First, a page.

We have coordinated and delivered mPOWER Digital, our online learning programme, three times. mPOWER Digital is a comprehensive course in how municipalities can deliver a fair, clean and democratic energy transition whilst considering participation and addressing energy poverty. We focus on different forms of public and community ownership, as well as public-public, public-civic and public-private partnerships. The course uses case studies of best practice in the municipal energy transition from across Europe. In each course the content has expanded with new materials that have been developed by the project, including podcasts, videos and blogs. Project participants can continue to share and disseminate learning on our mailing list and in our Facebook group. In the next reporting period we will put all of the learning materials online and further disseminate them to a wider audience.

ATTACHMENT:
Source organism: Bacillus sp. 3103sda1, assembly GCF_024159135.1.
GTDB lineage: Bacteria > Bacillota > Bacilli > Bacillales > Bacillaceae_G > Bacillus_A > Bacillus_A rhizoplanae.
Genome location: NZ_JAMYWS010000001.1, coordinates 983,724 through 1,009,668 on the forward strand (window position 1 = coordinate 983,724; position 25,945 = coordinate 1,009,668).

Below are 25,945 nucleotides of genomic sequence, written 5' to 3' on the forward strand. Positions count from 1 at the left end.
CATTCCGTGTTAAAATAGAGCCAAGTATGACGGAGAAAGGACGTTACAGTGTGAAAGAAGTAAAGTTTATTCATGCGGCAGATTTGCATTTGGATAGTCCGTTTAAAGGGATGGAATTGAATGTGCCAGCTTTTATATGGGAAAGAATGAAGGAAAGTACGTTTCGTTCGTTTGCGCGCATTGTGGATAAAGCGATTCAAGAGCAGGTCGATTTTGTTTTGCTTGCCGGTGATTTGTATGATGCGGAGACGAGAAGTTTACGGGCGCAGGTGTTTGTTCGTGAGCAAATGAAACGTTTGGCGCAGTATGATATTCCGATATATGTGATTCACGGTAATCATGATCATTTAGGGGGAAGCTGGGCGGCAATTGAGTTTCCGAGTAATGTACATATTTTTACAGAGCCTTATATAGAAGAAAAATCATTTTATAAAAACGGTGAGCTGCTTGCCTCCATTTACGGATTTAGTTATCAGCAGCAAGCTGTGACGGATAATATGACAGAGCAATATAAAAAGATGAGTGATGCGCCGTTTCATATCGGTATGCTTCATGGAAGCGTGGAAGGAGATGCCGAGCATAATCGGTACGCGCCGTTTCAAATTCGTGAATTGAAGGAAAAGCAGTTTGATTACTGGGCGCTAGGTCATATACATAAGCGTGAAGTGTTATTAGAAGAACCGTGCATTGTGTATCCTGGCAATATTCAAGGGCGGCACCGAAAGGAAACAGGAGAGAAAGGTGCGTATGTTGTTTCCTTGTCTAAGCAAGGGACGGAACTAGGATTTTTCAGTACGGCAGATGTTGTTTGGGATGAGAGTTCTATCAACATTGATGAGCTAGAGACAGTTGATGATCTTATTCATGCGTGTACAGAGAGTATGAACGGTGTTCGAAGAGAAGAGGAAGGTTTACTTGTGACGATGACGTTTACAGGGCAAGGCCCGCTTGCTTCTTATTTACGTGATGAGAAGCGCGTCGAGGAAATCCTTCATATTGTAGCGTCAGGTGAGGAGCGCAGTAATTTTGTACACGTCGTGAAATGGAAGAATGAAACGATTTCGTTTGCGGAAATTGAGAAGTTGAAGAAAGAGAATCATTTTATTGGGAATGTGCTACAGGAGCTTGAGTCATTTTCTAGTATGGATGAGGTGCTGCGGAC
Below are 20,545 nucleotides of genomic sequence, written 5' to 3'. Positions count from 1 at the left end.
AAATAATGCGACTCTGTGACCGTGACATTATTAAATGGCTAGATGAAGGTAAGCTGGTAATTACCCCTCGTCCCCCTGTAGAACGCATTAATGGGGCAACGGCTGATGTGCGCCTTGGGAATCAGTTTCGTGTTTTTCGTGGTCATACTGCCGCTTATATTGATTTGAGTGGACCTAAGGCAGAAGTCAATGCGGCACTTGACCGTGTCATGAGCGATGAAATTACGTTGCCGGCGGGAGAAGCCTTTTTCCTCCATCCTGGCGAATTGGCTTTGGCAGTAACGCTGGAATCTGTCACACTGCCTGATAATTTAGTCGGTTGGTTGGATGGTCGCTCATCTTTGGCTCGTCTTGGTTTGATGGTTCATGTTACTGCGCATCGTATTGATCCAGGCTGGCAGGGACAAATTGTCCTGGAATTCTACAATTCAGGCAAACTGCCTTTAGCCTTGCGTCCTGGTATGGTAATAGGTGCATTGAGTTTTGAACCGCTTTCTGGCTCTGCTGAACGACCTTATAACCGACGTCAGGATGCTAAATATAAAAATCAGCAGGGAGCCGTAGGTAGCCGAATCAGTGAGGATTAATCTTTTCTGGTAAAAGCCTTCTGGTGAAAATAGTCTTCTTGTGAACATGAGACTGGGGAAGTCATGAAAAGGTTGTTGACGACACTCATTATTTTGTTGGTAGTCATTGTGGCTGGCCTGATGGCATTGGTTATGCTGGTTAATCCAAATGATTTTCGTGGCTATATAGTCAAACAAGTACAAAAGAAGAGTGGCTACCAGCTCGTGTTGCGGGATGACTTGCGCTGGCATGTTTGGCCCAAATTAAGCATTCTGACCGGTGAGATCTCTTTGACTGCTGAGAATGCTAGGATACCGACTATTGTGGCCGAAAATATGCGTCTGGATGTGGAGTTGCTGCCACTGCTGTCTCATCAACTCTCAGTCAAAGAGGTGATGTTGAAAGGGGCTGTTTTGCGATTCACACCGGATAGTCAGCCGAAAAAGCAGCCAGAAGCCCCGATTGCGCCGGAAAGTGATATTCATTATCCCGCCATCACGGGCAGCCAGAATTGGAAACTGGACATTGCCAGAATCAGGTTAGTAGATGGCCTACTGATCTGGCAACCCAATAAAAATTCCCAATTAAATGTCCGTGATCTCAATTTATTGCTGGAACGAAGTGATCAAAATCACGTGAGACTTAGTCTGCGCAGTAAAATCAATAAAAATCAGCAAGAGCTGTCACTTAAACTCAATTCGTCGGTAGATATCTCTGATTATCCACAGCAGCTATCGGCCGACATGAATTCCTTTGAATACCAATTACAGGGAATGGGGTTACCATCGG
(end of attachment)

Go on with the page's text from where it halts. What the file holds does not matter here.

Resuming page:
Key learnings from mPOWER Digital are the importance of learning spaces for local authorities in realising a just, fair and democratic energy transition. We also learnt that many local authorities simply do not have the capacity to explore best practice, and having knowledge of what other options are available has helped them to build a case within their own contexts for more ambitious plans.
We have started to coordinate and deliver mPOWER Activate, our bespoke one-one incubator programme. This part of the project works one on one with a municipality to support them towards realising an aspect of their energy transition plans. Further work will continue on this throughout the remainder of 2021.